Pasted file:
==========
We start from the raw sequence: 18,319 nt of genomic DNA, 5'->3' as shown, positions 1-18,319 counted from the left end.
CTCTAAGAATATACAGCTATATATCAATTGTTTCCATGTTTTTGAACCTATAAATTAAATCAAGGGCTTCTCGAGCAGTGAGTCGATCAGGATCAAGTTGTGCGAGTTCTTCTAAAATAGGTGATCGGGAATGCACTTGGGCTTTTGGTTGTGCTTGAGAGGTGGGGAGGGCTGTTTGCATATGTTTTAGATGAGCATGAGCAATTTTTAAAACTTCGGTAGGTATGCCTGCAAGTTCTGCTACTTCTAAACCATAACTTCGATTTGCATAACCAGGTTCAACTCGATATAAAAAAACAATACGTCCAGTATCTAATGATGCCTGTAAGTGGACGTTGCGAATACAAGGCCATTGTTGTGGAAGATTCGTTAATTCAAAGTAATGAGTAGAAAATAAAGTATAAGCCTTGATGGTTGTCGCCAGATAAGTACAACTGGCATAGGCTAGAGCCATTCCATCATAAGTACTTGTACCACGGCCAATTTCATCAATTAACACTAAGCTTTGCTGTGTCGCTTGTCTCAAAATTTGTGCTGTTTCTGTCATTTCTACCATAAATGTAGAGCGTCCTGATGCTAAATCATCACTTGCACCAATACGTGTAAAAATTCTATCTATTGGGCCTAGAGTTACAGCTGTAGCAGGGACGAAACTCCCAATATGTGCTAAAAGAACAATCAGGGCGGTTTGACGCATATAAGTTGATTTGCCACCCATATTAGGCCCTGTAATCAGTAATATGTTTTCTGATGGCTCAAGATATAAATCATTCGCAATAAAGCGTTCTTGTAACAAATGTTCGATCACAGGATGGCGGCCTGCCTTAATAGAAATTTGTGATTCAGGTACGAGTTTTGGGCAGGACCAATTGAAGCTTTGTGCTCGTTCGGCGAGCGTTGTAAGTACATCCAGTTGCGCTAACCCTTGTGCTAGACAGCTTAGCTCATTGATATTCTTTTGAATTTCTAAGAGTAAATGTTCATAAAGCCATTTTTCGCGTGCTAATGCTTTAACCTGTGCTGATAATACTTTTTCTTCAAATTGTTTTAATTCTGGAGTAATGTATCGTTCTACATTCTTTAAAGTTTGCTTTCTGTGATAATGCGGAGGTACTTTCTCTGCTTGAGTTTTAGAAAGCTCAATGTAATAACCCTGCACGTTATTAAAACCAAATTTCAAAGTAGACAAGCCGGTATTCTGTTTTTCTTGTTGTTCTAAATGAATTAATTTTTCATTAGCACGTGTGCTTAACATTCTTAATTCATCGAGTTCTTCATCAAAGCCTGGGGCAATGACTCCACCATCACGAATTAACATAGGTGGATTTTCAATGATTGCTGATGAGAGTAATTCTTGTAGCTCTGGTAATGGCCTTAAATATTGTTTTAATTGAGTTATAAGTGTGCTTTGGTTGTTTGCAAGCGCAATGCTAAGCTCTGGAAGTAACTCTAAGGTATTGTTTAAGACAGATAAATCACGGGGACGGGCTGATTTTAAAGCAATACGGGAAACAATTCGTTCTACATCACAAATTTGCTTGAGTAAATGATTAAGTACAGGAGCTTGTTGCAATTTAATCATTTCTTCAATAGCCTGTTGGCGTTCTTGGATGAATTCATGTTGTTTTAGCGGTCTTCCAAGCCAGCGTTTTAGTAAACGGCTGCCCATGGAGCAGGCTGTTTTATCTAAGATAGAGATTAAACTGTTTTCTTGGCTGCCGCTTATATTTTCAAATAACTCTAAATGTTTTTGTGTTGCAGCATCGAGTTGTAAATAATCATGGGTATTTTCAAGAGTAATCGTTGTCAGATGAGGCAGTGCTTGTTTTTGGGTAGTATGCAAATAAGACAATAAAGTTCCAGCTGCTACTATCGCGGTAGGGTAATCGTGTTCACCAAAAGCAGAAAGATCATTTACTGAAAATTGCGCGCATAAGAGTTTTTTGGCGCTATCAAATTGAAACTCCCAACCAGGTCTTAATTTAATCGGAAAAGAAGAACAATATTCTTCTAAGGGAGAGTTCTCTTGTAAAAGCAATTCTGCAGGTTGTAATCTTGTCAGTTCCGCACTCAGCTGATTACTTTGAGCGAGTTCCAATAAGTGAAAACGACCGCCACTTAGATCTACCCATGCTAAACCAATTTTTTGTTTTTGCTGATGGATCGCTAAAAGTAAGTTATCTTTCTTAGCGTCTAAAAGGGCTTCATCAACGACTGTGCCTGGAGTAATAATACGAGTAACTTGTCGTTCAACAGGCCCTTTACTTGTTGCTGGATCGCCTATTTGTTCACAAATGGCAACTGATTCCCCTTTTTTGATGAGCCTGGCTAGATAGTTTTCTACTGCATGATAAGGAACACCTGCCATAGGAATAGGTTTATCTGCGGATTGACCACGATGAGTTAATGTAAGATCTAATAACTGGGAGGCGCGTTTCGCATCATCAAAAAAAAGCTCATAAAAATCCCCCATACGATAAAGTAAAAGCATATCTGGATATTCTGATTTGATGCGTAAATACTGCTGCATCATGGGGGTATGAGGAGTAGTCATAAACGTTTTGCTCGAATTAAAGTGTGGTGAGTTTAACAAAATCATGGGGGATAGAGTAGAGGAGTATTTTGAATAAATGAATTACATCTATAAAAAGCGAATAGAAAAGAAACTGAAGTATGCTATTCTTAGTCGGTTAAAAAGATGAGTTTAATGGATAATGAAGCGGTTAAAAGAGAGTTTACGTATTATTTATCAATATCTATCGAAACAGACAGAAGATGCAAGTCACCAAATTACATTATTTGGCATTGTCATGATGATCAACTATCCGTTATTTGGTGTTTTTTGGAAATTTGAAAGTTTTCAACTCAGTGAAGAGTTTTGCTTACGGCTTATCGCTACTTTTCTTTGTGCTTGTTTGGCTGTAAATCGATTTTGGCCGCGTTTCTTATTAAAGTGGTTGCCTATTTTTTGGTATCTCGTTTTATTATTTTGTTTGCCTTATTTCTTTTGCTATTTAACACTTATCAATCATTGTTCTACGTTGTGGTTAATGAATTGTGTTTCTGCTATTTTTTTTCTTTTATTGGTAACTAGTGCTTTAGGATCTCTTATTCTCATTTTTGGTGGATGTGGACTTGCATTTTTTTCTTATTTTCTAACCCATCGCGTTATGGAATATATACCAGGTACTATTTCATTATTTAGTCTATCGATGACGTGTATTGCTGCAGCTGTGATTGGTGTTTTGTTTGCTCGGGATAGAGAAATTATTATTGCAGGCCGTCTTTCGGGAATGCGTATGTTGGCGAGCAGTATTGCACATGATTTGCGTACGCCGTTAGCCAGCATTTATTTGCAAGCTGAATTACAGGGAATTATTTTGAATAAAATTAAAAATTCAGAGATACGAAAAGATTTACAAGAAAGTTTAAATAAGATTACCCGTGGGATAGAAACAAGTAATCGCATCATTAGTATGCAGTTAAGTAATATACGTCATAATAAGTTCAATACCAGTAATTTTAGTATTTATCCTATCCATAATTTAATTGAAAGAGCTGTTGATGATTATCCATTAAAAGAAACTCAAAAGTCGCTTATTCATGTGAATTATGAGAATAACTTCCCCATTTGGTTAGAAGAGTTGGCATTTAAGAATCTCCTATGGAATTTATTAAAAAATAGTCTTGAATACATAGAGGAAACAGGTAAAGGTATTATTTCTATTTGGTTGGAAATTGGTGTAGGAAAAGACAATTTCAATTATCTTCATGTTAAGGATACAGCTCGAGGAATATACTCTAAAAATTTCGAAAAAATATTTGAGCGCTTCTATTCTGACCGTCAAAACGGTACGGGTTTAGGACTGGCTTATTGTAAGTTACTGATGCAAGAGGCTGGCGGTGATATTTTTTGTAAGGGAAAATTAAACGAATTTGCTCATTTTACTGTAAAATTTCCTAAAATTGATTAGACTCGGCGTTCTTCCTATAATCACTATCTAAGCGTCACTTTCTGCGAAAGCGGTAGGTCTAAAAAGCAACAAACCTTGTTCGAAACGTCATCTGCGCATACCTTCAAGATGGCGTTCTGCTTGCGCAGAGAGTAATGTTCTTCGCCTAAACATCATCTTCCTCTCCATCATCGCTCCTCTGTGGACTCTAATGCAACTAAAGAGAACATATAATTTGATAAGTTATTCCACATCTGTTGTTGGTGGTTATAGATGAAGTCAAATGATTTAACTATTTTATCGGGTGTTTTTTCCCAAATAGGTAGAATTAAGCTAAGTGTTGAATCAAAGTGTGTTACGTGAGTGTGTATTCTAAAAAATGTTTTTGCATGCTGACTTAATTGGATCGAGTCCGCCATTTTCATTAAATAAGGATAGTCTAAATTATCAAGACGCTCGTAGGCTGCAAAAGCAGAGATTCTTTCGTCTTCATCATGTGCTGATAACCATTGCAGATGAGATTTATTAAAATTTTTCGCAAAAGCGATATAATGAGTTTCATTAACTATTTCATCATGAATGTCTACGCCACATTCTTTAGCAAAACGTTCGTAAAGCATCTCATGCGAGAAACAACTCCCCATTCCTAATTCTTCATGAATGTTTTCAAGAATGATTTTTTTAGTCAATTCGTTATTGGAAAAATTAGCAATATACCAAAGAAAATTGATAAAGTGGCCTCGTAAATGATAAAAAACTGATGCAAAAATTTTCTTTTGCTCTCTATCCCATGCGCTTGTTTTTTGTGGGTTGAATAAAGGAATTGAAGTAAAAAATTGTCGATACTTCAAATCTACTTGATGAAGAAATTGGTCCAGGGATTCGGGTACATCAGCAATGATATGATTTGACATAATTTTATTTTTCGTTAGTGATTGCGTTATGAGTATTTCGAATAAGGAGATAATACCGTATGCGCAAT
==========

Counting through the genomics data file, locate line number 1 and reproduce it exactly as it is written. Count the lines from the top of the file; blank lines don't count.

We start from the raw sequence: 18,319 nt of genomic DNA, 5'->3' as shown, positions 1-18,319 counted from the left end.